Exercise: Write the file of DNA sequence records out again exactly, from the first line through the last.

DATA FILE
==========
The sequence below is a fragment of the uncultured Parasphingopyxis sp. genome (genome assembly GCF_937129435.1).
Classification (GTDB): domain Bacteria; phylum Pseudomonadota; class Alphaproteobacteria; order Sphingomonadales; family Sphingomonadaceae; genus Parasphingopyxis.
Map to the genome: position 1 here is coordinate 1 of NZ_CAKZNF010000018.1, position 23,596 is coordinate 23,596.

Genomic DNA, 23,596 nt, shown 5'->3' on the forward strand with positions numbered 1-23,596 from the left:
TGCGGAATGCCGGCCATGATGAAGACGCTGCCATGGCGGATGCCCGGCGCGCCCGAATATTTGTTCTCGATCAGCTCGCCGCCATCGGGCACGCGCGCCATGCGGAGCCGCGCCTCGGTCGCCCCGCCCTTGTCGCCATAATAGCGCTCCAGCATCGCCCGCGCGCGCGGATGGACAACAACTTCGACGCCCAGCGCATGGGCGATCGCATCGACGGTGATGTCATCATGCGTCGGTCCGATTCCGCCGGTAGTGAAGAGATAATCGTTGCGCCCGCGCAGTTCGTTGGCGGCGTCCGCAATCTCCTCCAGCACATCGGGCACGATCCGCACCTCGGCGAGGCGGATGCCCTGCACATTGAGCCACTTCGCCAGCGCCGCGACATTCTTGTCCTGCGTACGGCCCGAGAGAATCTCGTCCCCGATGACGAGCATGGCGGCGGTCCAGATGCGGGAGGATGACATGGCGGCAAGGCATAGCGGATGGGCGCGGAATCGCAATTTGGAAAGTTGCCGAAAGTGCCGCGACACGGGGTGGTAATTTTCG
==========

The sequence below is a fragment of the uncultured Parasphingopyxis sp. genome (genome assembly GCF_937129435.1).
Classification (GTDB): domain Bacteria; phylum Pseudomonadota; class Alphaproteobacteria; order Sphingomonadales; family Sphingomonadaceae; genus Parasphingopyxis.
Map to the genome: position 1 here is coordinate 1 of NZ_CAKZNF010000018.1, position 23,596 is coordinate 23,596.

Genomic DNA, 23,596 nt, shown 5'->3' on the forward strand with positions numbered 1-23,596 from the left:
TGCGGAATGCCGGCCATGATGAAGACGCTGCCATGGCGGATGCCCGGCGCGCCCGAATATTTGTTCTCGATCAGCTCGCCGCCATCGGGCACGCGCGCCATGCGGAGCCGCGCCTCGGTCGCCCCGCCCTTGTCGCCATAATAGCGCTCCAGCATCGCCCGCGCGCGCGGATGGACAACAACTTCGACGCCCAGCGCATGGGCGATCGCATCGACGGTGATGTCATCATGCGTCGGTCCGATTCCGCCGGTAGTGAAGAGATAATCGTTGCGCCCGCGCAGTTCGTTGGCGGCGTCCGCAATCTCCTCCAGCACATCGGGCACGATCCGCACCTCGGCGAGGCGGATGCCCTGCACATTGAGCCACTTCGCCAGCGCCGCGACATTCTTGTCCTGCGTACGGCCCGAGAGAATCTCGTCCCCGATGACGAGCATGGCGGCGGTCCAGATGCGGGAGGATGACATGGCGGCAAGGCATAGCGGATGGGCGCGGAATCGCAATTTGGAAAGTTGCCGAAAGTGCCGCGACACGGGGTGGTAATTTTCG